As a business owner taking payments, you’ve probably heard of PCI compliance. However, the whole concept might seem like it requires a fleet of elite, specialized translators just to figure out the right forms.
Here’s a basic primer on PCI compliance.
What is PCI compliance?
In 2006, a group called the Payment Card Industry Security Standards Council (PCI SSC) was created to combine the disparate card brands’ security requirements. Up until this time, each had been setting their own individual standards, and it became clear that a consistent, system-wide standard was in order.
As a result, the PCI SSC created the Payment Card Industry Data Security Standard (PCI DSS). The PCI DSS lists twelve requirements that cover six different goals. These requirements apply to all members, merchants, and service providers that store, process, or transmit cardholder data. So, if you’re taking any payments – you’ve got to pay attention.
The PCI SSC itself doesn’t issue any consequences, but each individual payment brand might have its own compliance initiatives. They might fine an acquiring bank up to $100,000 per month for violations – and this fine just might get passed along to you if you aren’t compliant. That’s big money, and there are other big consequences. You could lose your processing relationship or suffer an increase in transaction fees. It can be hard for smaller businesses especially to come back from such a blow.
What do I do?
Your business will be identified as one of four merchant levels based on transaction volume during a twelve month period.
Dependent on your level, you will determine the relevant Self Assessment Questionnaire or SAQ. You will need to complete the questionnaire in its entirety. You must also complete the appropriate Attestation of Compliance. Many payment processors will have this information, along with instructions, available to you, or have a contact ready that you can reach out to (firstname.lastname@example.org).
If required, you may need to pass a vulnerability scan. A vulnerability scan will find and rank your vulnerabilities so that you can take care of them. Vulnerability scans need to be conducted by an Approved Scanning Vendor (ASV). It’s important to use an ASV, as they understand the requirements of conducting scans appropriately. They’re also prohibited from impacting or altering your customer’s environment during the scan, so things won’t get messy. You can find a list of ASVs from the PCI SSC here.
It can take awhile to complete the entire compliance process. Since each organization varies in size and complexity, the resolutions will also vary. The process will end as soon as you resolve any non-compliance issues found during the process.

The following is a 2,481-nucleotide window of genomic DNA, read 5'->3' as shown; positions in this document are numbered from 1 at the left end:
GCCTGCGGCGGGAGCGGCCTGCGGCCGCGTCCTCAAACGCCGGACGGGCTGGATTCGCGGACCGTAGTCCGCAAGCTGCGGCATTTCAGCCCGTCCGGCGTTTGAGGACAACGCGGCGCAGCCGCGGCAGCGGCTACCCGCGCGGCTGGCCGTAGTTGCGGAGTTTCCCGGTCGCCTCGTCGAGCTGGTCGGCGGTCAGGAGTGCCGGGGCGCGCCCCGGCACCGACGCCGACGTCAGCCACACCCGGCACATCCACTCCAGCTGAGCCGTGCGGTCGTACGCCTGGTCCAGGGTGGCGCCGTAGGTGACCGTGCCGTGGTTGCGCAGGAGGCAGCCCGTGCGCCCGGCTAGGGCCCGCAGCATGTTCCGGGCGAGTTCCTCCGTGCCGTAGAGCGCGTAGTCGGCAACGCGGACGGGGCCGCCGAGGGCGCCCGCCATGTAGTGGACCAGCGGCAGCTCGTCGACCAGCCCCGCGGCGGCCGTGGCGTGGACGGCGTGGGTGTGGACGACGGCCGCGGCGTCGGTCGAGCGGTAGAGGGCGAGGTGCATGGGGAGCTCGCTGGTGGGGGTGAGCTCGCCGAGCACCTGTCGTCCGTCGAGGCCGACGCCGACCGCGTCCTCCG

What are some steps I can take now to help my business become compliant?
In the meantime, you can always make a few smart choices to help ensure your card security is running as close to the standards as possible. Here are some good actionable ideas.
Outsource your processing and cardholder data.
Opting to outsource parts of your payment plan can give you a leg up. Storing, processing, or transmitting with a PCI compliant service provider or software vendor can really ease your burdens. When you outsource with a service provider you use their system. If you pick smart (like choosing Forte), you can trust on a fully compliant and certified system that understands, complies, and excels at storing and managing cardholder data securely. You can also relax. Forte is a single source solution, which means they offer the full package with everything from the virtual terminal, the payment gateway, readers, and processing, with strict adherence to PCI guidelines in every piece.
Choose smart equipment.
Selecting secure readers and equipment is a wise investment. Opting for card readers that consider PCI compliance right within their design can significantly ease your compliance burdens and headaches. Readers for mobile payments like the MagTek iDynamo offer multiple layers of security and protection. The iDynamo actually encrypts card data right inside the read head, which is right next to the magnetic stripe: this means instant protection. Tokenization is also immediate, and the reader implements its own card authentication feature right at the swipe.
Photo credit: kris krüg